If you travel outside the United States, you know the joys of seeing new countries, hearing new languages and discovering new cultures. Unfortunately, you also know the pains of long customs lines when you return home.
The U.S. Customs and Border Protection and Airports Council International are working to try to eliminate those pains with a new app: Mobile Passport. The technology eliminates the need for paper customs declaration forms and whisks US and Canadian citizens through a designated Mobile Passport Control express lane at the airport. Here’s a look at the simple process.
- Download the app via Apple or Google.
- Create a personal profile with your information.
- When you arrive in the US, take a photo of yourself (who knew the government loved selfies?) and complete the “New Trip” section with answers to customs declaration questions.
- Submit the form.
- Use your electronic receipt with an encrypted QR code when you talk with a customs officer.
Currently, the program is only available at four airports: Hartsfield-Jackson in Atlanta, Miami International, Seattle-Tacoma International and Chicago O’Hare. However, there are plans in the works to offer the service at additional airports.
“By offering this app to passengers, we hope to build upon the success we have already experienced with Automated Passport Control, which has resulted in decreases in wait times as much as 25-40 percent, even with continued growth in international arrivals,” CBP Commissioner R. Gil Kerlikowske said when the app debuted.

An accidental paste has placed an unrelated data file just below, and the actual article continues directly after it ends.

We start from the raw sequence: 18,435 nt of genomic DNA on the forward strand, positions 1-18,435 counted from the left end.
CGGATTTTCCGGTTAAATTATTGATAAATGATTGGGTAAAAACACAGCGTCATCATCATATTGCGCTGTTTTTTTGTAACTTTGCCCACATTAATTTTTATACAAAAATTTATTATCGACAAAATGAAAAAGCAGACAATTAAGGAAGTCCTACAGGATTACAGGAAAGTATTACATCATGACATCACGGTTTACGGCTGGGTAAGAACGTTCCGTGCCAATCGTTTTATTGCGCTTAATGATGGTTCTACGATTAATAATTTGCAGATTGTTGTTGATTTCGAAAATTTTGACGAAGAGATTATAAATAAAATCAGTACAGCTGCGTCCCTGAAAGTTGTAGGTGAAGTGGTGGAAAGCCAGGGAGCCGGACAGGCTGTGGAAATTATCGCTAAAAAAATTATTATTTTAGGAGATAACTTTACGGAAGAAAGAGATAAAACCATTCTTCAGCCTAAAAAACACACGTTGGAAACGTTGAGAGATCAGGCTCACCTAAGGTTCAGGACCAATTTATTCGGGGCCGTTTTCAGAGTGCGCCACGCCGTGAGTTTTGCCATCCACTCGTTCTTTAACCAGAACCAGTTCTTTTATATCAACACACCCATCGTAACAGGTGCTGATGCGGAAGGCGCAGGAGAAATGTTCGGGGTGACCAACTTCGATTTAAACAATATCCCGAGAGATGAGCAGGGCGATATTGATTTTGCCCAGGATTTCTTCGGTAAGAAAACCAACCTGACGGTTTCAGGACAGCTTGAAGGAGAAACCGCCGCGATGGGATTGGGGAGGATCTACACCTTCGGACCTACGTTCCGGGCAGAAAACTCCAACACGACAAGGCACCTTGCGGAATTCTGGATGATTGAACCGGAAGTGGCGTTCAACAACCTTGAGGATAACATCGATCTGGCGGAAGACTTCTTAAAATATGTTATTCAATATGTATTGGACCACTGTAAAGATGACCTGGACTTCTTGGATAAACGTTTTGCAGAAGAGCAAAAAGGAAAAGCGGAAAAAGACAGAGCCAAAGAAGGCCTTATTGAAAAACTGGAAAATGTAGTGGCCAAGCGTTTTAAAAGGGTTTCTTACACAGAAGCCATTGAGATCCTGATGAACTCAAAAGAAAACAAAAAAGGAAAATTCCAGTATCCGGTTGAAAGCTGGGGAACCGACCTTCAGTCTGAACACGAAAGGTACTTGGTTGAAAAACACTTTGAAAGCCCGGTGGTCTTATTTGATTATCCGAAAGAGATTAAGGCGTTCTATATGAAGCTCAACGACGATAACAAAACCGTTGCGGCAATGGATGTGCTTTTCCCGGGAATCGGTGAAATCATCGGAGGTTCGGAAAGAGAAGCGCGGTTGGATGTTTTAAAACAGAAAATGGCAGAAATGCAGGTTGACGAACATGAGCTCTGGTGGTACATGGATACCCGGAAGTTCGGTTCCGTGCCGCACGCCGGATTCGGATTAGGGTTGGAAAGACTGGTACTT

SEE ALSO: 4 Tools That Can Make Your Business Travel Better
Making Life Easier For Meeting Attendees
Meeting planners and suppliers traveling abroad can clearly benefit from the convenience of Mobile Passport, but the app also holds promise for the future of the meetings industry. I caught up with PCMA’s globetrotting Michelle Crowley for her thoughts on how this type of technology will impact attendees.
“Many conference delegates find it frustrating when they arrive after overseas flights to find long lines at customs,” Crowley says. “As this technology expands, it can allow the conference experience to start and end on a pleasant note with a quick and customized experience.”
“I hope this will also lead to faster visas, allowing the electronic process to take over while still maintaining proper security standards,” Crowley adds.
The service is only available for US and Canadian citizens as of now, but the CBP will want to determine how it could expand the program to include international travelers in the equation. A 2013 survey of travelers from the United Kingdom, France, Germany, Japan, China and Brazil revealed an alarming statistic: 43 percent of international travelers recommend avoiding a trip to the US because of the entry process.
Regardless of where you’re going, the airport can be frustrating. Here’s an article to help give you a smile. Check out “7 Questions You Always Have At The Airport.”